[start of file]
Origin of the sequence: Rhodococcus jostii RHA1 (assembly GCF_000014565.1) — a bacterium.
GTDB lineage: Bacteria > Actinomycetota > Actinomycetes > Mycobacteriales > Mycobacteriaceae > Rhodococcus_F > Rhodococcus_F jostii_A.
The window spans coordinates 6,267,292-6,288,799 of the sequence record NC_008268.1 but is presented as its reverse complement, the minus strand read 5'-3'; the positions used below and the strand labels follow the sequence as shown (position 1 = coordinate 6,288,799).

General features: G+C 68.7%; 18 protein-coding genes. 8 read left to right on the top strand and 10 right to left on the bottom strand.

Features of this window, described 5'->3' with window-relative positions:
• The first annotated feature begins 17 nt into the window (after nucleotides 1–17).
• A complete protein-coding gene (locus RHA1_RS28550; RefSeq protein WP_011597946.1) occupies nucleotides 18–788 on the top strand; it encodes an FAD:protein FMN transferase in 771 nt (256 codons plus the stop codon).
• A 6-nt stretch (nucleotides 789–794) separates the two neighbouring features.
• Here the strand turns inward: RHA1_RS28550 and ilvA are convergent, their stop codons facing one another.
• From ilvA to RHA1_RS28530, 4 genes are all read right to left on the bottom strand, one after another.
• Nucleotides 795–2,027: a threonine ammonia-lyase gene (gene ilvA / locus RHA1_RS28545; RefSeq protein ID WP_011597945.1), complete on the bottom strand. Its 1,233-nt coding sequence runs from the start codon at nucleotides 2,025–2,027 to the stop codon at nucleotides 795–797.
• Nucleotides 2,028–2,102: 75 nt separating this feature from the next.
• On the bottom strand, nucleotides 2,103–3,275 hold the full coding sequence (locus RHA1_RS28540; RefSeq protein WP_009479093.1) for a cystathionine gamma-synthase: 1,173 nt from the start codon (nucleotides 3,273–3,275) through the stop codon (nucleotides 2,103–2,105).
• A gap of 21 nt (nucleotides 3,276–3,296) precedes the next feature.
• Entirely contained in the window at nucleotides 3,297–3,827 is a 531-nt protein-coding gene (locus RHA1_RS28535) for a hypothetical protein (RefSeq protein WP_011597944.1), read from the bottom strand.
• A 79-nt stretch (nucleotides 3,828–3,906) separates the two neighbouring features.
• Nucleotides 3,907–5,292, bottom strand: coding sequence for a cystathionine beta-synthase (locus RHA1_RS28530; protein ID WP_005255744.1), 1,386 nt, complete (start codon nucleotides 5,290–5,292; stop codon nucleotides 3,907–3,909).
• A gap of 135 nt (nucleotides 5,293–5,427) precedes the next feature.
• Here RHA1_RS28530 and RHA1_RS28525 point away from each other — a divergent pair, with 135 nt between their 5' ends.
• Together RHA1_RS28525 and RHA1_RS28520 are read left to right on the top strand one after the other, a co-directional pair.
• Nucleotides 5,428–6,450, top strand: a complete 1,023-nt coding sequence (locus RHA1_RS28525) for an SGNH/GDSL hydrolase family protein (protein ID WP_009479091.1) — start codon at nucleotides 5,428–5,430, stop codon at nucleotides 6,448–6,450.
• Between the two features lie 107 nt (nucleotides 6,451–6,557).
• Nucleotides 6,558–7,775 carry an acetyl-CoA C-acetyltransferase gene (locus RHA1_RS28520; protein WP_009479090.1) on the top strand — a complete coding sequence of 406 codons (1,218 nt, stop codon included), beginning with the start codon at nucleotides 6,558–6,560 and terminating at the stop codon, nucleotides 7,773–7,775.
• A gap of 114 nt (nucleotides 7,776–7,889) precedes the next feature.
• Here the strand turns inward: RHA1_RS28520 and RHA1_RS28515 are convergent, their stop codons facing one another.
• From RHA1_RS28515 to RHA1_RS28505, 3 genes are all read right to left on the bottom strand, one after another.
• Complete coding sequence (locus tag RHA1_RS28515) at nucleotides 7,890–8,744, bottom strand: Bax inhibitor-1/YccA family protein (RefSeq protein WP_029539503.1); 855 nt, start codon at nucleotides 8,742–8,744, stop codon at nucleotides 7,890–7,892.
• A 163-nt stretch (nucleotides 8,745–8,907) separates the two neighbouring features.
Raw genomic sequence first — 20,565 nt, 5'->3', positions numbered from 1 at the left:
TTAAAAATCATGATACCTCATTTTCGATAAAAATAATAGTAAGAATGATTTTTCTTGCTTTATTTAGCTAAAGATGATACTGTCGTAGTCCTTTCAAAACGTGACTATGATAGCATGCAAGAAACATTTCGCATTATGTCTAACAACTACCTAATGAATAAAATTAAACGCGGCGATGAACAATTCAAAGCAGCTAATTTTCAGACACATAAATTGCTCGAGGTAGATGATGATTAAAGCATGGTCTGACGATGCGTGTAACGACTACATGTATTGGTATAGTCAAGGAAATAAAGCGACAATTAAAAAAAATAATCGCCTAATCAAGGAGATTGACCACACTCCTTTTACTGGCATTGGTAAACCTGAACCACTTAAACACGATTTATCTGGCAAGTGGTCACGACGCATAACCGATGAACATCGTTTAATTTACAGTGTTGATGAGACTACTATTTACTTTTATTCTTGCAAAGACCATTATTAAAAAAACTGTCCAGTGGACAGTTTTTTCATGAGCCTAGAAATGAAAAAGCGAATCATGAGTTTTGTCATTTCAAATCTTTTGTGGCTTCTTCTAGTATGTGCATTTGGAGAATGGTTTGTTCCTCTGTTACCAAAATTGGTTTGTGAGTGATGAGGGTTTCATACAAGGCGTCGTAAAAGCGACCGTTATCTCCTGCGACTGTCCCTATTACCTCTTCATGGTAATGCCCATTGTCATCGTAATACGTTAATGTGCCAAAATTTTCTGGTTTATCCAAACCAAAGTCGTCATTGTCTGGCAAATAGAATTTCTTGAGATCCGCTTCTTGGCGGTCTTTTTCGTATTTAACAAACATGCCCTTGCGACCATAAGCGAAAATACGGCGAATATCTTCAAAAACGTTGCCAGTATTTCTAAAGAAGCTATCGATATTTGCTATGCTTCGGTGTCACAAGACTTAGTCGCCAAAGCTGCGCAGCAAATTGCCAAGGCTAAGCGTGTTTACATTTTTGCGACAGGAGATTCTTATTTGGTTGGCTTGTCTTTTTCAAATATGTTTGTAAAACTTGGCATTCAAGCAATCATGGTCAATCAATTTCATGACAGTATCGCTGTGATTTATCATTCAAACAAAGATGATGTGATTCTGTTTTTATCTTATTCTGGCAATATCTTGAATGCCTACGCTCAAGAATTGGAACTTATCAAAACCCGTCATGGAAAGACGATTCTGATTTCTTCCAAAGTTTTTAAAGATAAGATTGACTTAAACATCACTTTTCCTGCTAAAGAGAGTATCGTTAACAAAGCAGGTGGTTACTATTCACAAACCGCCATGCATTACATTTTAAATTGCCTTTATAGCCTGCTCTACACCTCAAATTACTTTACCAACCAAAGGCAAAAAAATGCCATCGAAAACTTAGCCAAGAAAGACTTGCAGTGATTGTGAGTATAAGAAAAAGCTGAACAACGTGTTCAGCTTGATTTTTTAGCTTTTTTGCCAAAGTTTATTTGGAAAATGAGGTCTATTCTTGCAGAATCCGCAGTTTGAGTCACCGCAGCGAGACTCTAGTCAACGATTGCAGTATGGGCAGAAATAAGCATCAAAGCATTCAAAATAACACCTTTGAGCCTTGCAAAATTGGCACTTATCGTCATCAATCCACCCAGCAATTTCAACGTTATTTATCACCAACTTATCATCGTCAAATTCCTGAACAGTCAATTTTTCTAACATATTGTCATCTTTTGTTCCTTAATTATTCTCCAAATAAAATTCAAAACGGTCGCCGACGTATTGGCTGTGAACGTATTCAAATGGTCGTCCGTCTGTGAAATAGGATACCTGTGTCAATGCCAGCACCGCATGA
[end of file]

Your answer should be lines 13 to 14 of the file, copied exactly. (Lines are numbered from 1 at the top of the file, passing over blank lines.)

• On the bottom strand, nucleotides 2,103–3,275 hold the full coding sequence (locus RHA1_RS28540; RefSeq protein WP_009479093.1) for a cystathionine gamma-synthase: 1,173 nt from the start codon (nucleotides 3,273–3,275) through the stop codon (nucleotides 2,103–2,105).
• A gap of 21 nt (nucleotides 3,276–3,296) precedes the next feature.